The quicksands of the Arabian Desert are notorious for swallowing up anyone trying to control the area. Historically, that’s what happened to Turkey, Britain, France, Russia and the US. Sooner or later, all discovered that instead of dominating the Middle East, they ended up being dominated by the region’s never-ending problems.
And that may also be the fate of China, the latest power to be lured by the idea that it has to engage in Middle-Eastern diplomacy. Unless decision-makers in Beijing are thoroughly prepared for what awaits, they will also find that the region can absorb all their energies, and usually for no practical effect.
Traditionally, the Chinese have tended to avoid high-profile global diplomatic efforts. That proved to be a clever strategy in the Middle East, where China did exactly what it wanted while avoiding giving offence. It bought Israeli weapons but claimed to be the Palestinians’ most ardent supporter. China identified Islamic extremism as its biggest domestic threat, but maintained cordial links with the Middle East’s most radical Islamic movements. Beijing also embraced Arab monarchs while remaining close to Iran, their mortal enemy.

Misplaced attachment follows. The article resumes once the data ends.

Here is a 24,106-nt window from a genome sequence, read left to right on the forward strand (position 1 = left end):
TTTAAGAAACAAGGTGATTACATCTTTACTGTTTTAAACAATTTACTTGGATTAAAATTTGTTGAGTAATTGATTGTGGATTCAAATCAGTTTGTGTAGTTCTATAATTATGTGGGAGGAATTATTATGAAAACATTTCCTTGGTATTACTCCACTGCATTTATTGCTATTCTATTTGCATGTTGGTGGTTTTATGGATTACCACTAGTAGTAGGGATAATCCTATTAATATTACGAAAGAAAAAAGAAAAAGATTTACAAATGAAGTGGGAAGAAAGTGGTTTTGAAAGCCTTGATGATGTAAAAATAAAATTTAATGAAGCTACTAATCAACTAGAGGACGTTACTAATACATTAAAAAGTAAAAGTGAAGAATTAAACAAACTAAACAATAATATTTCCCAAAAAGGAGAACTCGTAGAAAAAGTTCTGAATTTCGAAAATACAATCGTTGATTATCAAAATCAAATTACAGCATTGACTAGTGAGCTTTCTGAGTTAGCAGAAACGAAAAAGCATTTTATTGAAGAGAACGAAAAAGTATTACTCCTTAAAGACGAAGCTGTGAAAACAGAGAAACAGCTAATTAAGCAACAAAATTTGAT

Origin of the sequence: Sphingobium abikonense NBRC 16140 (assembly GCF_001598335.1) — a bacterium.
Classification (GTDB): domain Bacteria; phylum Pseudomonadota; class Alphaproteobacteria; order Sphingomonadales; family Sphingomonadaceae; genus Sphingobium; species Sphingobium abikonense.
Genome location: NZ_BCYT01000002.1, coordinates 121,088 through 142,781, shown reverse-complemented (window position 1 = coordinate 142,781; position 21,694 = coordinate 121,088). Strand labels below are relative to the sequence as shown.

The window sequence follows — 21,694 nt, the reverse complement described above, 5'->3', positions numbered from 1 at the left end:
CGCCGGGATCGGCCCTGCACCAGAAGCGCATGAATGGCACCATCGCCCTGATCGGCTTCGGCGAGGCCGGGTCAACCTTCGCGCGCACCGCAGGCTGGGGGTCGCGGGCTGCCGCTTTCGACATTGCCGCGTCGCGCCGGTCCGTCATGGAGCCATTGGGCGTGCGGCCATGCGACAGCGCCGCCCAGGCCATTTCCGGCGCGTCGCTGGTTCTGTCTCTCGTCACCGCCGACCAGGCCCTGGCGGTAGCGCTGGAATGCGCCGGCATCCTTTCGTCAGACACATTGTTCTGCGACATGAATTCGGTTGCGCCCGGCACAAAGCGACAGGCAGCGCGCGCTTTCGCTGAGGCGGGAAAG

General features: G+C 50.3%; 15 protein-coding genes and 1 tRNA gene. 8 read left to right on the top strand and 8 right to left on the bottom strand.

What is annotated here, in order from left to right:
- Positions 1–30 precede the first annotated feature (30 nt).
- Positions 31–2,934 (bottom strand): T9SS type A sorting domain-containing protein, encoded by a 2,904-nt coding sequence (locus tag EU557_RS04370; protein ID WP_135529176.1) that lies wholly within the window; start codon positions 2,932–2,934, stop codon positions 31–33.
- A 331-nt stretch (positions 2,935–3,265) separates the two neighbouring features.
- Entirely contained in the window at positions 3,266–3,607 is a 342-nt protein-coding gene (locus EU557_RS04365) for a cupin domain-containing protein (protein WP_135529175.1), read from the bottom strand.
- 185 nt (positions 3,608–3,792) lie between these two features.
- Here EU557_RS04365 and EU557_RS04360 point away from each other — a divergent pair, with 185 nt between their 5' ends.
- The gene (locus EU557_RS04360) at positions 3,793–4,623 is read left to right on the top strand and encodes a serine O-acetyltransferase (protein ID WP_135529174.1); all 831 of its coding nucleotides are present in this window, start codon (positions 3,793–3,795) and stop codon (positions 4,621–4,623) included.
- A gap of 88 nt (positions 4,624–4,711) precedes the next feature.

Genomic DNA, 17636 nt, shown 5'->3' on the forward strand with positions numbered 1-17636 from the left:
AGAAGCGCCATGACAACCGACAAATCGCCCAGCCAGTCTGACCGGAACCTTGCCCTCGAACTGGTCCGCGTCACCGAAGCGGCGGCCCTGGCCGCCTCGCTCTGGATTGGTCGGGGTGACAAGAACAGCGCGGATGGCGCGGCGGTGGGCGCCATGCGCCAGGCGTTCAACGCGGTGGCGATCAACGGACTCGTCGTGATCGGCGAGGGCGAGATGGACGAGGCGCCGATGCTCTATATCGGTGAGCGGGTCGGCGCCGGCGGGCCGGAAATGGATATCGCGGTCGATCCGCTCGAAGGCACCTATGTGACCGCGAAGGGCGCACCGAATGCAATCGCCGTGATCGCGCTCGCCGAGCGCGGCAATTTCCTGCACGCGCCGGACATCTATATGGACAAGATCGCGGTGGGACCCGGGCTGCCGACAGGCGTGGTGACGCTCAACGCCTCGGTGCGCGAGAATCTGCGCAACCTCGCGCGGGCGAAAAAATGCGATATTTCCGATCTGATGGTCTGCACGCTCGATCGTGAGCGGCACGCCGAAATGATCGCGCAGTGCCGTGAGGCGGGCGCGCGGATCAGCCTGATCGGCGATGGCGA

For decades the Chinese remained free-riders in the Middle East, mouthing cliches about “peaceful solutions”, “harmonious outcomes” or “win-win strategies”, while leaving others to do the diplomatic heavy-lifting. As seen from Beijing, the Middle East was about oil, gas and troubles, in that order; the first two could be bought with cash, troubles could be ignored.
All this is changing. In one of his last foreign policy initiatives before retiring, Chinese premier Wen Jiabao warned Iran “not to even think” about interfering with oil shipments through the Strait of Hormuz. It was the kind threatening language previously only the Americans used in the region.
Full article: Entangling the dragon in Middle-Eastern quicksands (The Nation)